In 1911, more than 300 civic dignitaries applauded as a Brooklyn belle tossed a bouquet of red carnations into the water that a steam engine and churning propeller were supposed to transform. But the flushing tunnel’s attempts to draw dirty water out of the canal through the brick-lined 1.2-mile tunnel below Butler Street never performed well. The last in a long series of snafus occurred in the 1960s, when a city worker dropping a manhole cover killed the pump.

The same dubious tradition continues to delay its reopening, which is currently scheduled for late spring. The latest holdups stem from pump repairs and dredging of a clogged outlet pipe. Still, the injection of 300 million gallons a day won’t be met with just flowers and applause, but also some skepticism.

Just below that mucky bottom lie sordid pollutants. Dredging before the tunnel’s activation would be the most ecologically-sound approach, but with no funding, those contaminants will remain right there unless the artificial current discharges them into Gowanus Bay and the Bay Ridge Channel. The city’s Department of Environmental Protection claims hydraulic studies done by the engineering firm Hazen and Sawyer prove the sediments will not be disturbed. Muir counters that the city has never publicly produced the studies. “Brooklyn deserves scientifically-based reassurance, but we don’t know what the movement of sediments will be.” Muir doesn’t necessarily oppose its reopening. “If the damn thing works, let’s get it started,” he says.

Buddy Scotto, president of the Carroll Garden Association, has championed the Gowanus cleanup for 30 years. “Hazen and Sawyer know more than anyone about the canal,” he says, pronouncing himself satisfied with the hydraulic studies. “If we had clean water here,” says Scotto, “this would go from the least-desirable area to live to the most desirable almost overnight. We’d have a real prospect of getting a revitalization project going down here: a promenade, bike routes, coffeehouses, restaurants and housing above all the shops.”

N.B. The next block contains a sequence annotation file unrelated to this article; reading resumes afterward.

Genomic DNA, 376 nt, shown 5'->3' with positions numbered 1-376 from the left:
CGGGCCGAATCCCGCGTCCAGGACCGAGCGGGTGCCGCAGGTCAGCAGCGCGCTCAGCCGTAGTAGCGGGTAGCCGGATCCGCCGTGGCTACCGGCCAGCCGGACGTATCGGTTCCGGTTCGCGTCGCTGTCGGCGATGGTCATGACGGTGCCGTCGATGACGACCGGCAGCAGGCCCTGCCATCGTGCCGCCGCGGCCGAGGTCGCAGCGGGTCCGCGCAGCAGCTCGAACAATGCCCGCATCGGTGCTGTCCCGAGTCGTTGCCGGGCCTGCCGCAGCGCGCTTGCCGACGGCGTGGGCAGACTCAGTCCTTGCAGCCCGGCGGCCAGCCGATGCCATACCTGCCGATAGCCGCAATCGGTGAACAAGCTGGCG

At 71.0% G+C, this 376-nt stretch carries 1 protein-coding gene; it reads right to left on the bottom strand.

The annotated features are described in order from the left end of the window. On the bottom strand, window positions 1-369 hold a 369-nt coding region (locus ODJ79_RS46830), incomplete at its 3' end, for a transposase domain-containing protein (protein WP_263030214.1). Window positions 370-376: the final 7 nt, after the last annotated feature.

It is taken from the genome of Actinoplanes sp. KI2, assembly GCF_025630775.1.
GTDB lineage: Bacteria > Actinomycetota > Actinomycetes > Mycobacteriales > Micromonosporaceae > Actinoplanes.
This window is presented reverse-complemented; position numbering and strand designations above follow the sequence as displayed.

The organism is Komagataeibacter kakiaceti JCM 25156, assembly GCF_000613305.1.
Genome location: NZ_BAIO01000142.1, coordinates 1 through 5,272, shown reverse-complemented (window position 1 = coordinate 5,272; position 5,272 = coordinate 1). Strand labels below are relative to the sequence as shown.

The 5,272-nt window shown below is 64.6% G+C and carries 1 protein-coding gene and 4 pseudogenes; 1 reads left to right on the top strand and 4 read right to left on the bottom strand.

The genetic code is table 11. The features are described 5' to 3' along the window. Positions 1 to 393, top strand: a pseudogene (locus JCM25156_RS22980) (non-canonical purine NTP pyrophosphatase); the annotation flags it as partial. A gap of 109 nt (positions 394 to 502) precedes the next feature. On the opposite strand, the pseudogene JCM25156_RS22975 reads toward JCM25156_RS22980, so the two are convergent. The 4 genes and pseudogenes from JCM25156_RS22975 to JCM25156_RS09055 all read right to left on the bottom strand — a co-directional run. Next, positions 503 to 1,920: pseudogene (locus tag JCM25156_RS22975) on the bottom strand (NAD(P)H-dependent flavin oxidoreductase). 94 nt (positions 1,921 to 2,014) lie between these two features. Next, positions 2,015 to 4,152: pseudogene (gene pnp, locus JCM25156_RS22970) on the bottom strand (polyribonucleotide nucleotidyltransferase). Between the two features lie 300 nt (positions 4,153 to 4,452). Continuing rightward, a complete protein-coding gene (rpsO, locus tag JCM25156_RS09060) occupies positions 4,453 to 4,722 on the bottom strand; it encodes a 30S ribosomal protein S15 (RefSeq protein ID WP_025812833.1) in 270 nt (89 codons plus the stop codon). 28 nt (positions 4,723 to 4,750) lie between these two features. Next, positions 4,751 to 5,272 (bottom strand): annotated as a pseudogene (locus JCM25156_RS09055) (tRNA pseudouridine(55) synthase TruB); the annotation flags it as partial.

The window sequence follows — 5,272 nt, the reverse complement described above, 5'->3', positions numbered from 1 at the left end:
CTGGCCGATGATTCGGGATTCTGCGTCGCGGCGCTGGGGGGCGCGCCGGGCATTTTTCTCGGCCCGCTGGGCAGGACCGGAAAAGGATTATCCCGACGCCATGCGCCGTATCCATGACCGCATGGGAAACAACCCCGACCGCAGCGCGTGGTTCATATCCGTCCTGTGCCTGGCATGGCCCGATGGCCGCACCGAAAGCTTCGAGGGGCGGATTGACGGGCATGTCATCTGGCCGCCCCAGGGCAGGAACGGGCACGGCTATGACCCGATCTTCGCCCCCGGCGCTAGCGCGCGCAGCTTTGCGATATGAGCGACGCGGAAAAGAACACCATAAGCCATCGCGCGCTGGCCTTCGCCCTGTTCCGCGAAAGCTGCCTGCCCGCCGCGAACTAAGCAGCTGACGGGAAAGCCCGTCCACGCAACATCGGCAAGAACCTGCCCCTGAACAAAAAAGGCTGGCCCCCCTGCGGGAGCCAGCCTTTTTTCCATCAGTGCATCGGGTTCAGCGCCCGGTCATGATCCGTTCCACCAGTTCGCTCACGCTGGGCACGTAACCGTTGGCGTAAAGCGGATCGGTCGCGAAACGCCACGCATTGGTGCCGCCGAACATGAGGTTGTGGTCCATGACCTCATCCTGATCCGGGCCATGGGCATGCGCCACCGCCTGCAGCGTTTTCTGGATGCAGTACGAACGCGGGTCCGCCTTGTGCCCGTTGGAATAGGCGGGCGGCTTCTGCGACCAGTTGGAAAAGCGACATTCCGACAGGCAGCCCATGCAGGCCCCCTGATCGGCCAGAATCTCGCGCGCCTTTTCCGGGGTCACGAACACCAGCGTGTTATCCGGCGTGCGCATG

In New York, Soho and Northside Williamsburg have proven the viability of rehabilitated industrial sites, and with burgeoning brownstone neighborhoods surrounding the Gowanus valley, an avalanche of development could descend. An abandoned post office building nearby will become the $65 million Brooklyn Commons project and create a canal-side family destination of a 22-screen cineplex and 260,000 square feet of retail and recreation space.

Still, urban restoration often involves a complicated system of checks and balances. Older residents and businesses are wary that encroaching gentrification from Park Slope and Carroll Gardens could escalate their low rents. Scotto, however, sees abandoned buildings as a waste in a city of chronic housing shortages. Bette Stoltz, head of the South Brooklyn Local Development Corporation, wants to preserve and expand the Gowanus’ 7,500 blue collar jobs, while the Brooklyn Center for Urban Environment makes environmental clean-up and open spaces its priority. For the Gowanus, a revived neighborhood is still in the distant future, but Muir believes the key to a local renaissance lies in just cleaning it up.